Friday, 27 March 2009

Multiple, simultaneous... status updates!

You might have noticed, among some of the posts below and in the archives, some uncharacteristically short posts that look like status updates - specifically here and here, for example.

These have come from a site called which you can use as a way of updating your status on all of your accounts at once. I say all as it seems to cover most sites.

I use my account to update my status on Facebook and Twitter (about which more soon) and of course to micro-blog here. A handy tool if you're signed up to multiple social networking sites and like me don't want to have to login to every one individually.

I suppose it would be interesting to think about this in terms of digital identity - whether it "flattens" your online presence (for want of a better word) by making it less rich or simply makes managing your identity much easier. But it's Friday afternoon and that's about all I can manage at the moment!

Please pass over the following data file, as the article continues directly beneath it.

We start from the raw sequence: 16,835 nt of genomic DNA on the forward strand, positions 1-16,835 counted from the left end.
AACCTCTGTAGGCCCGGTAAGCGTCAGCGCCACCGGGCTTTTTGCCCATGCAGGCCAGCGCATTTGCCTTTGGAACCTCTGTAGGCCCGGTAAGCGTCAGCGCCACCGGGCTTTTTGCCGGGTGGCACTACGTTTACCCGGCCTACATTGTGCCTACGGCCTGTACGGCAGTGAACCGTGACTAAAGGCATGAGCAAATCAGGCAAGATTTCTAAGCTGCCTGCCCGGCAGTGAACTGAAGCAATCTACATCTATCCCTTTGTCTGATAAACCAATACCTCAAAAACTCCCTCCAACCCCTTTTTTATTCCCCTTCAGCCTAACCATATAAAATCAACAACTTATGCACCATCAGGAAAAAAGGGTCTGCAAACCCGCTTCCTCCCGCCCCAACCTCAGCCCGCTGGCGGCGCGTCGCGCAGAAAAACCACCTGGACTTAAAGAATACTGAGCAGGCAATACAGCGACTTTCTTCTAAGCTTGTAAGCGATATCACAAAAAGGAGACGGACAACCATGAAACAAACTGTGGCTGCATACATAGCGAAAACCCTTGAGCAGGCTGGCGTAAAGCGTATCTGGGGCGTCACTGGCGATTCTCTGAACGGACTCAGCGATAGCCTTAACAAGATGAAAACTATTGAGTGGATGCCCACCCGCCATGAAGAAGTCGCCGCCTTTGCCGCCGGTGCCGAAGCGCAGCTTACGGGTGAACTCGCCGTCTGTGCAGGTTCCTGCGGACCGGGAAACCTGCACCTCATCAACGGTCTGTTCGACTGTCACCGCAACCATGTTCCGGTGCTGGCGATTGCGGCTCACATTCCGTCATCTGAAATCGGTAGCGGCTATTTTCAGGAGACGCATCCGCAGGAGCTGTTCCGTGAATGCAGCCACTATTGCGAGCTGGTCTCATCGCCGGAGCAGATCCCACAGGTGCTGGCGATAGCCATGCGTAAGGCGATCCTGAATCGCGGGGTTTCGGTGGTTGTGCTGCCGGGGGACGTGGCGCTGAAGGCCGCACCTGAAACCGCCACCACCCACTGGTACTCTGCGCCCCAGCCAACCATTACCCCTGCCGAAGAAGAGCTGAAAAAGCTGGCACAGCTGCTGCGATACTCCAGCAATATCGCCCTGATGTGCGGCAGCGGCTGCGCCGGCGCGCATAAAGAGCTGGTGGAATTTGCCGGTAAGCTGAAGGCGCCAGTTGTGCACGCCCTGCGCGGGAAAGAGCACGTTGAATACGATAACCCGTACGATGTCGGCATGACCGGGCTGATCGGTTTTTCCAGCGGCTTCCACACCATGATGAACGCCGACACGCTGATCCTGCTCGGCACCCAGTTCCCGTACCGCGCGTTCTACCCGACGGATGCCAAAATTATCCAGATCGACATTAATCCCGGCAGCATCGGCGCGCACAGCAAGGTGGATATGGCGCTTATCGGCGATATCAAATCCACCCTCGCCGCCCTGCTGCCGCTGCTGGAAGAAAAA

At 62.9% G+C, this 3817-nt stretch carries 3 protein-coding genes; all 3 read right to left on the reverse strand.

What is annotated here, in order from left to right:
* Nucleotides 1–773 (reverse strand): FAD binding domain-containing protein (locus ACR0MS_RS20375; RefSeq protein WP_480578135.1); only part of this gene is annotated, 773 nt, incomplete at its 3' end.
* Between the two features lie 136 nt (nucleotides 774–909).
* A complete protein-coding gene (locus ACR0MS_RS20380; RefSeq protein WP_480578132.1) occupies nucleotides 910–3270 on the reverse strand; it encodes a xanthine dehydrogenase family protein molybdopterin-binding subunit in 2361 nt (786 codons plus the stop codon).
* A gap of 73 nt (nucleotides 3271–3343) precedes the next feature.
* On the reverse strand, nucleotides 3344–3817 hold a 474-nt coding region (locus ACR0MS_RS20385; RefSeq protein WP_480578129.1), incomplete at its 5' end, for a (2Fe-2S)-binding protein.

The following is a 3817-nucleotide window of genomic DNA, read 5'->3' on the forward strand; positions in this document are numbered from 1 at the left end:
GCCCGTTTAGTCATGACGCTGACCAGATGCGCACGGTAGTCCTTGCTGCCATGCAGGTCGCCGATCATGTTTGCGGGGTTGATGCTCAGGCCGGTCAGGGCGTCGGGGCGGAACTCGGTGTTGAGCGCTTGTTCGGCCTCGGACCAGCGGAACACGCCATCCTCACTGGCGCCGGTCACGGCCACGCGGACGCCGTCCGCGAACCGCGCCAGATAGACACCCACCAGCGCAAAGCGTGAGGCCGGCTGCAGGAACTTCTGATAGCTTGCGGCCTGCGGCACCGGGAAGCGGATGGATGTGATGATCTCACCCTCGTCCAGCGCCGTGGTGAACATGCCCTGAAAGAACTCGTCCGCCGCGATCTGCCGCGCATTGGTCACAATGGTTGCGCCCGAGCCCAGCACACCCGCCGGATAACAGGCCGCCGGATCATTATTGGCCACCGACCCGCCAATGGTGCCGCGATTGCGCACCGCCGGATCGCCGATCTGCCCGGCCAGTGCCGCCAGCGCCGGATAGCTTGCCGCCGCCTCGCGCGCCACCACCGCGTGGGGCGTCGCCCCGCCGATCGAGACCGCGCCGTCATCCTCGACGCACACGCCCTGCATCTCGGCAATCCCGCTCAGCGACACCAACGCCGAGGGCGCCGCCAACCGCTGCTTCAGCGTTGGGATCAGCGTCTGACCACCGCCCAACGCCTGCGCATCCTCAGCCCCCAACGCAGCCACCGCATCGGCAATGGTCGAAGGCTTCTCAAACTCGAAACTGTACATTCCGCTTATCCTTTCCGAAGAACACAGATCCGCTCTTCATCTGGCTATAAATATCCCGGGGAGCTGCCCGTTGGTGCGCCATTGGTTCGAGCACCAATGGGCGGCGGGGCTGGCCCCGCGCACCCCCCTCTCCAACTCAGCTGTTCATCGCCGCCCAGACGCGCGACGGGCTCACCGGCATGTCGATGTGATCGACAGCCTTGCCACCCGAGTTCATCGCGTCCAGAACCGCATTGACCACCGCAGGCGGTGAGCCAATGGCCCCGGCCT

Thursday, 26 March 2009

Technology vs. horse!

I'm back! Actually I've been back a little while now but didn't feel like blogging until today.

My week in the New Forest was largely spent walking around, taking photos of deer and horses and trying to write. I didn't have t'Internet and I didn't miss it one bit... And if you believe that, then I'm a better liar than I thought.

The first things I did after unpacking were open up my laptop and flick the wireless switch on and off to see if it would work. It didn't. I was marooned without access to e-mail or Wikipedia or Facebook for a seven days. Which was partly the point because if I was going to get some writing done and relax, something had to give.